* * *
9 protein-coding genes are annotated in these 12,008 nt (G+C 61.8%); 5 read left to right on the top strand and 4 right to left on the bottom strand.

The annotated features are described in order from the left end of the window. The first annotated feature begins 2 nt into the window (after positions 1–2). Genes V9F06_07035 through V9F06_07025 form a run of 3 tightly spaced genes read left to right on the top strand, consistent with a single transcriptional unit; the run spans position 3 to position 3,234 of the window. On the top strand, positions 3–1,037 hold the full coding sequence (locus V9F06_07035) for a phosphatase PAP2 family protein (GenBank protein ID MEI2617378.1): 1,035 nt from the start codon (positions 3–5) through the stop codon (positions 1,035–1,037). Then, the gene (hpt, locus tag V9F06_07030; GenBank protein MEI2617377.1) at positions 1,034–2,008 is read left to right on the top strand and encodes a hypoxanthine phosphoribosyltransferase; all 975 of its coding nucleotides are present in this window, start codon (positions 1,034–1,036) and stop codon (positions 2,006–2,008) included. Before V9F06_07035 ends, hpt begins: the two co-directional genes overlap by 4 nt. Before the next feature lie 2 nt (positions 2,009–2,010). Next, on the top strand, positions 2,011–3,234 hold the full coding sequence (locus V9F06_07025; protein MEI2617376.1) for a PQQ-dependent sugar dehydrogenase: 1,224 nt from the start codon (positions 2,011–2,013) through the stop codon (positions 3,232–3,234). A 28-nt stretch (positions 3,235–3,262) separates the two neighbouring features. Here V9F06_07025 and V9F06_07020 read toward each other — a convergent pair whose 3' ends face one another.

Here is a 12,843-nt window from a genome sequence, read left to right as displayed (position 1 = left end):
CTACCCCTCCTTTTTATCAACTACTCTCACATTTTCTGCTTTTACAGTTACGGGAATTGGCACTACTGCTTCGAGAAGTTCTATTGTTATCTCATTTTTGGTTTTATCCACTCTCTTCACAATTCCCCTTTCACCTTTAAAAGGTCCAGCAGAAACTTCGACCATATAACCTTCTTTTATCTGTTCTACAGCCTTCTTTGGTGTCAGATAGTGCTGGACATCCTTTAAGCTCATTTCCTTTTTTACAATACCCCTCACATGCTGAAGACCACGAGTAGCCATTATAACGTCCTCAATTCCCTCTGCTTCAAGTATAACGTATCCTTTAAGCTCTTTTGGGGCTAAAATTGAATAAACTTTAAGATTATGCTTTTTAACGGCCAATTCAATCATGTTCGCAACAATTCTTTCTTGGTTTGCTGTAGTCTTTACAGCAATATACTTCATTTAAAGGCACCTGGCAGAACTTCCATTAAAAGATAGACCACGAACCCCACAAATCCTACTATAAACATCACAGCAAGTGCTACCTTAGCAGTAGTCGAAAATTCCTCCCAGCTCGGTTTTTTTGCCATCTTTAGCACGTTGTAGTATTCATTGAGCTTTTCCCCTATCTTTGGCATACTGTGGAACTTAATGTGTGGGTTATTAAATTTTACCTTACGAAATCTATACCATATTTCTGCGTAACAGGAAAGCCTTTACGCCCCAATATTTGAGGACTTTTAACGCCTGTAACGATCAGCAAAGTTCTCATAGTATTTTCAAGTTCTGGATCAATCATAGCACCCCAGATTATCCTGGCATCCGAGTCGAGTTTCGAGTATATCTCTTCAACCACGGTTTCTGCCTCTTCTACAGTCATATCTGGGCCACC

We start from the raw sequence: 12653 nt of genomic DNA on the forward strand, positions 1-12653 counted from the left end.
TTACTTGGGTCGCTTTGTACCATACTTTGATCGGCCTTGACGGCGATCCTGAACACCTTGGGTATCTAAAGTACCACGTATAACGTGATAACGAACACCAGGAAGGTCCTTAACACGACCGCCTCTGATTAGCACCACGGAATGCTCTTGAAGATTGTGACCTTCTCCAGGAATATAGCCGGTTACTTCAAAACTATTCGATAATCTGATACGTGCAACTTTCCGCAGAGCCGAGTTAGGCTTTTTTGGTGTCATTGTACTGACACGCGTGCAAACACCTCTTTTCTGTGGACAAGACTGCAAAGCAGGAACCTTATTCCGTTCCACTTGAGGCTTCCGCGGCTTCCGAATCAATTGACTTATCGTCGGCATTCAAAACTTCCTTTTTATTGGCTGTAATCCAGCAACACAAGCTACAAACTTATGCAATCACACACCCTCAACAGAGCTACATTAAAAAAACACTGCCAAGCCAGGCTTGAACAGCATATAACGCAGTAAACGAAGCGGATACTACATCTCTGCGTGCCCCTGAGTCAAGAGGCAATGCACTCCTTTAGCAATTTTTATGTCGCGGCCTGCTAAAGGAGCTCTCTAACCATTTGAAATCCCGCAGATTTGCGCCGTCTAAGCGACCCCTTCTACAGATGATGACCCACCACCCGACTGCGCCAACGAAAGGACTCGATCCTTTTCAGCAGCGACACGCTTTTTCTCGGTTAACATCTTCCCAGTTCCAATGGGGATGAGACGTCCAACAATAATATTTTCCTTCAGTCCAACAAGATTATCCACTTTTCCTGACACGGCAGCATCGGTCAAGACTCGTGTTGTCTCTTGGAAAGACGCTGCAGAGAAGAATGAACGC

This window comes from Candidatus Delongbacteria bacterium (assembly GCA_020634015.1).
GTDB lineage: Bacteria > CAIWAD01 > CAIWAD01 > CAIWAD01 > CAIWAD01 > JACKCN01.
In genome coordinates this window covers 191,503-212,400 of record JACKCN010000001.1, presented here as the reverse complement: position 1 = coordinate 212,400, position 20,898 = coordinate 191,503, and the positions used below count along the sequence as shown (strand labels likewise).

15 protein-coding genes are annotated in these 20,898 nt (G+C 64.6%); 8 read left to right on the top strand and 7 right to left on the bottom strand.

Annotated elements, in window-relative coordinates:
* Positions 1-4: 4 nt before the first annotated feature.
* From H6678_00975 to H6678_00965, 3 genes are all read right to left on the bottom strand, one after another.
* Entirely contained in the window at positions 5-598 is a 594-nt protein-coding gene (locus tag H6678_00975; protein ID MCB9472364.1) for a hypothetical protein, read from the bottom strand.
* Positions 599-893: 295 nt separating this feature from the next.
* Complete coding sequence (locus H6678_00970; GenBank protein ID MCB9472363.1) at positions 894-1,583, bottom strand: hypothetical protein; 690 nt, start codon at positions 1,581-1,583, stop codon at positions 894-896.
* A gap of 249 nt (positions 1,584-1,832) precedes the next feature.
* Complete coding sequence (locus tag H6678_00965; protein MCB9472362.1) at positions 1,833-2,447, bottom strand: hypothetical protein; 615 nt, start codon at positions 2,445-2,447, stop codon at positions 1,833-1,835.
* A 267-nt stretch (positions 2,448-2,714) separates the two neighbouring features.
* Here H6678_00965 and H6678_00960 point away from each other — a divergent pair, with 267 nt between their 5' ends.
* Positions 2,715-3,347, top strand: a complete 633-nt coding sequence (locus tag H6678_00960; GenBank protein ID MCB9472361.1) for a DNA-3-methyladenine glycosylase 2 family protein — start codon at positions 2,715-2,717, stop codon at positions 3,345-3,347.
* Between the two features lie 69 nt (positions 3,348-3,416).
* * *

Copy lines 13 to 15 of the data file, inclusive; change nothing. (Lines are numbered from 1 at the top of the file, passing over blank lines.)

* From H6678_00975 to H6678_00965, 3 genes are all read right to left on the bottom strand, one after another.
* Entirely contained in the window at positions 5-598 is a 594-nt protein-coding gene (locus tag H6678_00975; protein ID MCB9472364.1) for a hypothetical protein, read from the bottom strand.
* Positions 599-893: 295 nt separating this feature from the next.